02:45 GMT +319 August 2018
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    Barristers, dressed in traditional wigs, protesting against legal aid cuts in 2014

    Murder Accused Undefended as UK Lawyers Down Wigs and Go on Strike Over Cuts

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    A UK murder case has become the first to be affected by the barristers' strike over cuts to the criminal justice system. Lawyers are taking industrial action in a bid to get the government to change the Advocates' Graduated Fee Scheme.

    A Tanzanian immigrant accused of murdering his wife appeared in court in London without a defense barrister on Wednesday, April 4.

    A solicitor representing Kema Salum, 38, who allegedly stabbed to death Leyla Mtumwa, 36, on Friday, March 30, said they had tried to contact 30 different legal chambers in London without success.

    The Criminal Bar Association, supported by the Bar Council, is on strike because of its opposition to the Advocates' Graduated Fee Scheme (AGFS), which came into force on April 1.

    Will Accused Get Defense Lawyer Before Trial?

    Judge Anuja Dhir QC set a date of September 24 for Salum's trial but it remains to be seen whether his solicitor, Seona White, will be able to find a barrister willing to take on the case.

    "I do not know how long the situation will last with counsel not taking on legal aided work. I hope it would be resolved quickly," Ms. White told the judge, sitting at the Old Bailey.

    In England and Wales there are two levels of lawyer — solicitors and barristers, with only the latter able to defend a client in the crown court.

    The Criminal Bar Association says prisons, courts, the police and the probation services are "underfunded and in chaos."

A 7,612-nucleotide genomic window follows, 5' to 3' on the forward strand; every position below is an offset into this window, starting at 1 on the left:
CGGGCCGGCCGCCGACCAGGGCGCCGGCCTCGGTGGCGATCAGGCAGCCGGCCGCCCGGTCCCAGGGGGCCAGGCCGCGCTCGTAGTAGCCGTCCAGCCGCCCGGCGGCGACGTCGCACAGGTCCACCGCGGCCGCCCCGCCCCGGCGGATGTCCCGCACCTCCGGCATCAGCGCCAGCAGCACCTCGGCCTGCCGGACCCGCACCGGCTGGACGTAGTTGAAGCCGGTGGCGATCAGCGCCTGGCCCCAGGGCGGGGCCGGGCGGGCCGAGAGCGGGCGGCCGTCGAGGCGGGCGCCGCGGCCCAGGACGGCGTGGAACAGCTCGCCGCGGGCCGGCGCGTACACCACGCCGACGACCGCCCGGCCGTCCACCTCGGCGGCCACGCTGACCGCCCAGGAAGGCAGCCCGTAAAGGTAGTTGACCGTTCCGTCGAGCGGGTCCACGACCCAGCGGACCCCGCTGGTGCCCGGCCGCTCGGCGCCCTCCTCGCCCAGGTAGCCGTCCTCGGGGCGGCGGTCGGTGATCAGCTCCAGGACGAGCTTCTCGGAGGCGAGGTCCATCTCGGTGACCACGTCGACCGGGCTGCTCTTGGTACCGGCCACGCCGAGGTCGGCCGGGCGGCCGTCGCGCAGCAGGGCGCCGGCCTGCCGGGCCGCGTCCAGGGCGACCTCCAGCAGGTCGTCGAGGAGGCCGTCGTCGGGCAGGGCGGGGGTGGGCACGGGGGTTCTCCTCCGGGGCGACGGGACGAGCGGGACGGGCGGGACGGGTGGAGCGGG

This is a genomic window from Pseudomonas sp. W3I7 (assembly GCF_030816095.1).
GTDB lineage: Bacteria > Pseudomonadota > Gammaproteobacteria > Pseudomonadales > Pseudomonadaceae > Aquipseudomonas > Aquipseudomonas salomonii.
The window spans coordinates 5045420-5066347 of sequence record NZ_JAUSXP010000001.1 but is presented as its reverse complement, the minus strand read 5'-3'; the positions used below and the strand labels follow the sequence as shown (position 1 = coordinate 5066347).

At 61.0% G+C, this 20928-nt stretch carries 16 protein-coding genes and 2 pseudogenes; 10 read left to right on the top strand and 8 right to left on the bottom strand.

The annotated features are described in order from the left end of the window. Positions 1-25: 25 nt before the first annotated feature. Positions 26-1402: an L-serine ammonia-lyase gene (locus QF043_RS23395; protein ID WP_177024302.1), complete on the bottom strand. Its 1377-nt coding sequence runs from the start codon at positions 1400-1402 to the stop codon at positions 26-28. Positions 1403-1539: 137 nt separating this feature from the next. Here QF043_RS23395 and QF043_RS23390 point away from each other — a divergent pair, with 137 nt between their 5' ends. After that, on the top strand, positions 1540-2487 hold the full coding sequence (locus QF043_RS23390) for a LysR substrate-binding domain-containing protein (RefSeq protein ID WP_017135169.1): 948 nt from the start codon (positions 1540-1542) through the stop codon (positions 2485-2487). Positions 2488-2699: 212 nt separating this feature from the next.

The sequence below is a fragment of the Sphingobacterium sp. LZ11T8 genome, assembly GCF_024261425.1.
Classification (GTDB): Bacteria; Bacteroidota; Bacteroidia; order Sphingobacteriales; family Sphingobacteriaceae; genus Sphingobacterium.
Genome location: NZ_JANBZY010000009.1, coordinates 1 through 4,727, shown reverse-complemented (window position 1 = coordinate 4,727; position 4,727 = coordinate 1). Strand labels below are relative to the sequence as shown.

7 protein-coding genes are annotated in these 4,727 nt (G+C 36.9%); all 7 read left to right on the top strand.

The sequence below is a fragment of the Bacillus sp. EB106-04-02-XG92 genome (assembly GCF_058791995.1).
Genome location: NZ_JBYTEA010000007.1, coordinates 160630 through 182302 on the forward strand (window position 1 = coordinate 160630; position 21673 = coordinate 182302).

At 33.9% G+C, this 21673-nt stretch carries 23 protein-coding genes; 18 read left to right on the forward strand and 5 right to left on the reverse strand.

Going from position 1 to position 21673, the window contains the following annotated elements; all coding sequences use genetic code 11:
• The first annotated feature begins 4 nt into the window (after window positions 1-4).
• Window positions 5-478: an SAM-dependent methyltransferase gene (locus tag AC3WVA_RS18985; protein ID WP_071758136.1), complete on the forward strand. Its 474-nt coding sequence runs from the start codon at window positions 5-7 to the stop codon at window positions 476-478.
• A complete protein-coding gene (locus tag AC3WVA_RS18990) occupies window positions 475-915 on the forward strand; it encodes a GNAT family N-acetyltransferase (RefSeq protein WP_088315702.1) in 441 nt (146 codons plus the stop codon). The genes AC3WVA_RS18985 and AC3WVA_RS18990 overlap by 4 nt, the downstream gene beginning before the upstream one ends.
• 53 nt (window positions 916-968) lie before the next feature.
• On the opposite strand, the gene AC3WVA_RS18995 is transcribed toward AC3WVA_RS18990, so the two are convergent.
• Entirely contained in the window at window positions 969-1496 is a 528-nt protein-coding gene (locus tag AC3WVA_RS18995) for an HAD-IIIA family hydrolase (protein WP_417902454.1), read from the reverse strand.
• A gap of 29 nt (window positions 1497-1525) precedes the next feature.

It represents 4,000 barristers in the UK and they voted to go on strike earlier this year in protest at the lower fees available under the AGFS.

    'Criminal Justice System is Collapsing'

    "The criminal justice system is collapsing. The relentless cuts and refusal to recognise the importance of a principled, and not political, approach has left us all reeling," said the association's chair, Angela Rafferty QC.

    She said the Ministry of Justice's already "meagre and inadequate budget" faced a further £600 million in cuts in the next two years.

    "Members of the public are at risk of miscarriages of justice and the faith of the public in the jury system is being undermined by the chaos in courts," said Ms. Rafferty.

    She said that over the last 20 years barrister's fees from the state's legal aid scheme had been cut by nearly 40 percent.

    "We face a recruitment and retention crisis. Those from less privileged backgrounds must be able to see that a sustainable and viable career at the Criminal Bar is possible or they just won't come," said Ms. Rafferty.

    "Any action to disrupt the courts is unacceptable and we are taking all necessary steps to ensure legal representation is available for defendants in criminal cases," a Ministry of Justice spokesman told the Press Association.

    "We greatly value the work of criminal advocates and will continue to engage with the bar over their concerns regarding the AGFS scheme. Our reforms replace an archaic scheme under which barristers billed by pages of evidence. Under the new scheme, a murder case would result in a 16 percent uplift in fees for advocates," he added.

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    lawyers, bar, criminal, association, trial, murder, United Kingdom, England, London
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